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practised the duty of family prayer, become exemplary in his conduct; he would be anxious for both the present, and the future welfare of his children; and would cultivate in his own mind all thofe qualities and difpofitions he wishes to be exercised towards himself. For he would be afhamed of giving way to intemperance, who had afterwards to fupplicate God to preferve him from it: he could not be detained, in loose and idle company, till his family had retired to reft, whofe fixed and unalterable purpose it was, to join with them in worshipping God.

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It may feem ftrange, that any objections fhould be made to a duty, in itself fo reafonable; in its effects fo beneficial; suggested by natural, enforced by revealed, religion: objections, however, to the utter difgrace, I pray God it may not be, to the final condemnation, of Chriftians, are frequently urged. I have only time to take notice of one. It is faid, that, where families are large, little good is derived from the celebration of domeftic worfhip; that the family, almost individually, attend it with reluctance; and, that they do not confider, for what end they are called to


gether. This objection to family prayer becomes the strongest argument, for the neceffity of it. The man, who has fuch an houfhold, cannot too foon, nor too earnestly, strive to reclaim them. Let him affemble them, not as he would confine a flock of fheep in a fold; but let him tell them he laments, that he has lived fo long in the neglect of this important duty; that he will obferve it during the remainder of his life; that the defign of it is to give glory to God; to beg his bleffing and protection, and to render both himself, and thofe committed to his care, happy to all eternity. This communication will be received, though not perhaps by all, yet certainly by fome, with fatisfaction, and pleasure. And what time is fo -proper, to communicate fuch intentions, as the evening of this day, when, if your children and domeftics are now, as they ought to be, at church, their minds will be prepared for it? III. I will beg leave to detain you a little longer, whilft I earnestly, I God I may effectually, exhort you, to the regular obfervance of this indifpenfable fervice.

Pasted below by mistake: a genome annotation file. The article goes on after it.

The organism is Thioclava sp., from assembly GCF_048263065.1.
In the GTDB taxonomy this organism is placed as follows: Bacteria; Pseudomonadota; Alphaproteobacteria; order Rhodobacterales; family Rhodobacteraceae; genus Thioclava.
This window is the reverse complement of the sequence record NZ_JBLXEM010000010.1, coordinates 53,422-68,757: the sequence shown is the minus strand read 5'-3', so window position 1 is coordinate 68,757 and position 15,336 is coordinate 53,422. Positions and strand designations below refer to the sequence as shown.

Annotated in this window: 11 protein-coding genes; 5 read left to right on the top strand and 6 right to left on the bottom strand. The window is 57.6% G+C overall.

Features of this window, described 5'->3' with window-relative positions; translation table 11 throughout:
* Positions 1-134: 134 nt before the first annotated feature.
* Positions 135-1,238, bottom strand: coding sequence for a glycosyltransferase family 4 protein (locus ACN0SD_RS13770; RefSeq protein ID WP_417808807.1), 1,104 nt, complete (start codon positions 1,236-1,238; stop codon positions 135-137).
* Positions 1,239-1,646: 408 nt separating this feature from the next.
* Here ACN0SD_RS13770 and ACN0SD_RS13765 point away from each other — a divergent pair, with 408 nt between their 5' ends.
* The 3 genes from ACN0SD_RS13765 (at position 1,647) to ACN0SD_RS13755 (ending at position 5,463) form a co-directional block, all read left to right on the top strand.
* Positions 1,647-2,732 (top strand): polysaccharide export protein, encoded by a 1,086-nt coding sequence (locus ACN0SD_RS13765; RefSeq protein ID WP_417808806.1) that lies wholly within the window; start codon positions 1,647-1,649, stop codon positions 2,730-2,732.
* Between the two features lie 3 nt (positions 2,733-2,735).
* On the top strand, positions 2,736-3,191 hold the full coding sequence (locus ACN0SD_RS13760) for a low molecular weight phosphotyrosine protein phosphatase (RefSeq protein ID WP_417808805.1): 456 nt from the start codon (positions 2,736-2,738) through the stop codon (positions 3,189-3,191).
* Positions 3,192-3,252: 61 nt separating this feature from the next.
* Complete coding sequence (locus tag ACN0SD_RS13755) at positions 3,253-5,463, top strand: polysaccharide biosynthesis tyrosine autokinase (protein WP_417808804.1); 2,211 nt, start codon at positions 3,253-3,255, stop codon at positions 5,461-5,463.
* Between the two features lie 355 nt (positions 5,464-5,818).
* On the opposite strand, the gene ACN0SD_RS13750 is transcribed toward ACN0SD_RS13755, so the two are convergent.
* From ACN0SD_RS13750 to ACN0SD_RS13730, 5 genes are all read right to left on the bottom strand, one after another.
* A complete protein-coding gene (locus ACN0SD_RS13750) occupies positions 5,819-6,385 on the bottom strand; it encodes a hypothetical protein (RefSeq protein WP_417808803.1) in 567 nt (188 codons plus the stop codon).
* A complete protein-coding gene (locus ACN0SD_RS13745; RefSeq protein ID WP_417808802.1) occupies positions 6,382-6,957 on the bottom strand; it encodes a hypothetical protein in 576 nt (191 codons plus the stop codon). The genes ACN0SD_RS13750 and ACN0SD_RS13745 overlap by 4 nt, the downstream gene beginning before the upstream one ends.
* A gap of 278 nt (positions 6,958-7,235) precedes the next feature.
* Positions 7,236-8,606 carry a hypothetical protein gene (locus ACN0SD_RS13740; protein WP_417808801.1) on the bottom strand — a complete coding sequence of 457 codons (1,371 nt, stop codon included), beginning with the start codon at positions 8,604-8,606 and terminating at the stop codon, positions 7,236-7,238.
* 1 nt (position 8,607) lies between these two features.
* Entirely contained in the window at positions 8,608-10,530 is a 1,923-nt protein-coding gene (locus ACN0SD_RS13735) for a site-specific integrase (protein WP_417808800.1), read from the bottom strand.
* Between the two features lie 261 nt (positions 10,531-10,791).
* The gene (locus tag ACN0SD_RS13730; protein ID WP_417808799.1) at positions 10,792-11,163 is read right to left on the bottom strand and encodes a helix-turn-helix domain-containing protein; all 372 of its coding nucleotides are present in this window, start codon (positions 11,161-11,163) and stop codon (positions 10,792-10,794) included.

It is a juft reproach to the members of the eftablished Church, that the duty, I am now recommending,